Tell me what you think of my model. I’d be happy to answer any questions about this process if you send me an E-mail.
  2. man


    I appreciate reading your strategic thoughts on trading and it was fun to follow some of the fun stuff that took place on various threads.
    I would like to humbly ask to stick with trading if that is possible. I think there is potential in your way of looking at things but I feel for myself that some parts of your presence so far make it difficult for me to communicate with you. I do value self confidence as a crucial part in this business. But you for yourself know the difficulties of arguments on your track record.

    I do not want to offend you. If this post does not fit in your thinking I will stay away. It's your thread.

  3. Trading / investing...I think we are all trying to find a way to make a little extra pocket change. You say tomatoe, I say tomahtoe.
  4. Mr Market, you have portrayed yourself in such an idiotic manner
    in another thread that I find it impossible to give you any creditability irrespective whatever you say now or in the future.

    Even if you had found the holy grail and Jesus Christ was standing next to you with his arm around you, I would be most surprised if most people didn't have similar feelings.

    I wouldn't have bothered to look at this thread had I known you started it.

    As far as I am concerned you can have this present thread all to yourself.

  5. man


    No offense happened here so far why start with it?

    I am interested in what you would think about making your approach market neutral by either selling futures on a beta neutral basis, or try to work out a short selling approach on single stock basis. maybe using short interest as one main variable.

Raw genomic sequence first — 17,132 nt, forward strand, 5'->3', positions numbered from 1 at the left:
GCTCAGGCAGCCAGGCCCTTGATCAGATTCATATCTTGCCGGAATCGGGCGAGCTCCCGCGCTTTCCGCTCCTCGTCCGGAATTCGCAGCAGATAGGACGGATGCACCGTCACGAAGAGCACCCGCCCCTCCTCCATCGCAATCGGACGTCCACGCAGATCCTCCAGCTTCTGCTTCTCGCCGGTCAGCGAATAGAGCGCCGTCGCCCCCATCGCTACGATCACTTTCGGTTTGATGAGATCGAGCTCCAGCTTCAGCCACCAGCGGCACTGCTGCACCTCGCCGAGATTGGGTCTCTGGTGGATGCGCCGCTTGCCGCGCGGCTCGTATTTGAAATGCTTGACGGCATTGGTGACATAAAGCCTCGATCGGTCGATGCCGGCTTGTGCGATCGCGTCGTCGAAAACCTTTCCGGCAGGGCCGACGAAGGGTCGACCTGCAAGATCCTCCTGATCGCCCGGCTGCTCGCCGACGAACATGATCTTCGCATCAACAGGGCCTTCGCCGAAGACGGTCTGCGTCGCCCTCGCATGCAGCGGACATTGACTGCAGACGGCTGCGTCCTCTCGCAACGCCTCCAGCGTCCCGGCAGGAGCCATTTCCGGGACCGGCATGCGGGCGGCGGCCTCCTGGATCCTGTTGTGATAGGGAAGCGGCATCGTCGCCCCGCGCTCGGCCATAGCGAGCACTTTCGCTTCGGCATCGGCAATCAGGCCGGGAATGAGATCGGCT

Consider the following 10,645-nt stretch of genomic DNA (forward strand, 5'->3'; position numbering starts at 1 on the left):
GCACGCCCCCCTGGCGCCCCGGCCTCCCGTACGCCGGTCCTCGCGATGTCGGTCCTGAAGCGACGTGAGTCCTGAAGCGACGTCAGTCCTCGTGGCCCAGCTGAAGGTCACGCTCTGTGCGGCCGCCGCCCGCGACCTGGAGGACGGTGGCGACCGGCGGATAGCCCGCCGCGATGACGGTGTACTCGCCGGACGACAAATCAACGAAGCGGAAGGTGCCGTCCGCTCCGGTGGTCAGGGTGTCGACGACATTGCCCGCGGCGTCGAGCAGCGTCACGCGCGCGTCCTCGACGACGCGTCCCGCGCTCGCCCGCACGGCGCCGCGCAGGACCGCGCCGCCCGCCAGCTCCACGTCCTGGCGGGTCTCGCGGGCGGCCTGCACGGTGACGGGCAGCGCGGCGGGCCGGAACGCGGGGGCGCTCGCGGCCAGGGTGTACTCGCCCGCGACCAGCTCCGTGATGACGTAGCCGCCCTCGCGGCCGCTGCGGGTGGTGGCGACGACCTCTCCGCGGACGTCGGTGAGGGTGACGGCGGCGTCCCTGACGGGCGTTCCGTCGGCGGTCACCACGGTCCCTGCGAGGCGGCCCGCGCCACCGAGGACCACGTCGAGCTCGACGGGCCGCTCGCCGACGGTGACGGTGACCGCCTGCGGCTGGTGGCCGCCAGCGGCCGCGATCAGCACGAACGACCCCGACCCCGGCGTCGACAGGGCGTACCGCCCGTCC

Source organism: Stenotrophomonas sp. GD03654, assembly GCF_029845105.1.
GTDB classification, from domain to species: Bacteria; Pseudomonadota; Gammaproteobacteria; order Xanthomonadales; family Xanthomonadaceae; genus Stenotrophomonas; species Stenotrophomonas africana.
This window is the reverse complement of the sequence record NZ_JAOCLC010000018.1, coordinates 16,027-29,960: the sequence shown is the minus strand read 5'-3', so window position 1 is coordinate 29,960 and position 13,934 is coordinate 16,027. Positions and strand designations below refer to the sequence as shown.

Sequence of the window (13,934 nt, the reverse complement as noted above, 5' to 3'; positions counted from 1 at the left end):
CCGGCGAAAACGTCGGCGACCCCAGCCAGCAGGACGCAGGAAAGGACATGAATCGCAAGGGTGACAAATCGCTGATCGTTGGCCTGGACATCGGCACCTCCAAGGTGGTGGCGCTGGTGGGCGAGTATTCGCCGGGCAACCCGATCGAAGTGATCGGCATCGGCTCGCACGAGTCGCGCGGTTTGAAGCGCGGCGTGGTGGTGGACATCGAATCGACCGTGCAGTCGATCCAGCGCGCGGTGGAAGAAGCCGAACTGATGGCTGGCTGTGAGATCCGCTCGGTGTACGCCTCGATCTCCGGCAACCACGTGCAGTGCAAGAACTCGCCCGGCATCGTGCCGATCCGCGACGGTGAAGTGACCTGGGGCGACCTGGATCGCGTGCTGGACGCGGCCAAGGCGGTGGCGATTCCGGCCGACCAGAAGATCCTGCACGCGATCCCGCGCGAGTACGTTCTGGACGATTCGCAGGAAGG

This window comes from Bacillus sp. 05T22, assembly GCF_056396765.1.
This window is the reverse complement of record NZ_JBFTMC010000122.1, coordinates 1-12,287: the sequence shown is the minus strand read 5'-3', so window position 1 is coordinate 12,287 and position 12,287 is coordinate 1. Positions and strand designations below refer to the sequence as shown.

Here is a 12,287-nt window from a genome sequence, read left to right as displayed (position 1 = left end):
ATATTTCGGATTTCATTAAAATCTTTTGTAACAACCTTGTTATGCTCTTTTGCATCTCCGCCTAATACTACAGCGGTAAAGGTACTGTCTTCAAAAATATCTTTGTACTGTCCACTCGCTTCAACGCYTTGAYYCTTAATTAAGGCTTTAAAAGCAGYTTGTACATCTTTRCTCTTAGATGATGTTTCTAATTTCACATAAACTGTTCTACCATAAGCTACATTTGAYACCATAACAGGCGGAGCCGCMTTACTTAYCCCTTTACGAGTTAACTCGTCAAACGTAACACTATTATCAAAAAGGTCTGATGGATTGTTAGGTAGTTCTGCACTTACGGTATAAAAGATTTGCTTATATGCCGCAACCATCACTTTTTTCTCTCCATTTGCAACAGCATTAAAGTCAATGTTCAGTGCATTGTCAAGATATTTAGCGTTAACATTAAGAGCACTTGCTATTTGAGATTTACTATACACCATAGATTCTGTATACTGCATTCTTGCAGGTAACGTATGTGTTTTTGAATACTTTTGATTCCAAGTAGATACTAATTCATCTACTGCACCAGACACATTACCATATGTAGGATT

what do you think.

  6. Mr Market

    I hope all the previous antics can be kept out of this thread and there can at least be some discussion of the method.

    You've acknowledged that this method was designed to take advantage of the bull market conditions that existed at the time, and as we all know, market conditions are now far from that.

    Perhaps you could describe both your entry and exit criteria in more detail and how you time your purchases and subsequent sales. What measures you use to limit your losses and cull non/bad performers from your list/portfolio.

    This could go on to talk about many more aspects, but that is a start. Hopefully this can remain on-topic.

  7. man


    sorry if I missed it. what about stock liquidity. you said take the top 200 performers, but which universe from.

    I have the feeling that this approach could be enhanced by widening the portfolio in order to protect against higher default risk in small cap stocks. why not trade one hundred stocks on a quarterly basis and betting a big cap future against it. by means of this one could capture the momentum and the small cap effect at the same time. why not test it on historic data.

    girlpower. thanks for being here.

  8. Vishnu


    What happened to your system since March, 2000. My guess is buying stocks at their 52 week highs hasn't worked out so well since then.
  9. ALICE


    Good then that means we won't be seeing any more of you on this thread, right?

    Your ignore list must be quite full, freealways, because there were many others acting irresponsibly there the least of which was mrmarket (if at all) so their "credibility" must also be shot with you.

    Now, let's move on to what I hope will be a very productive and enlightening thread. :)

  10. Hide the meats and cheeses!
    #10     Jan 31, 2003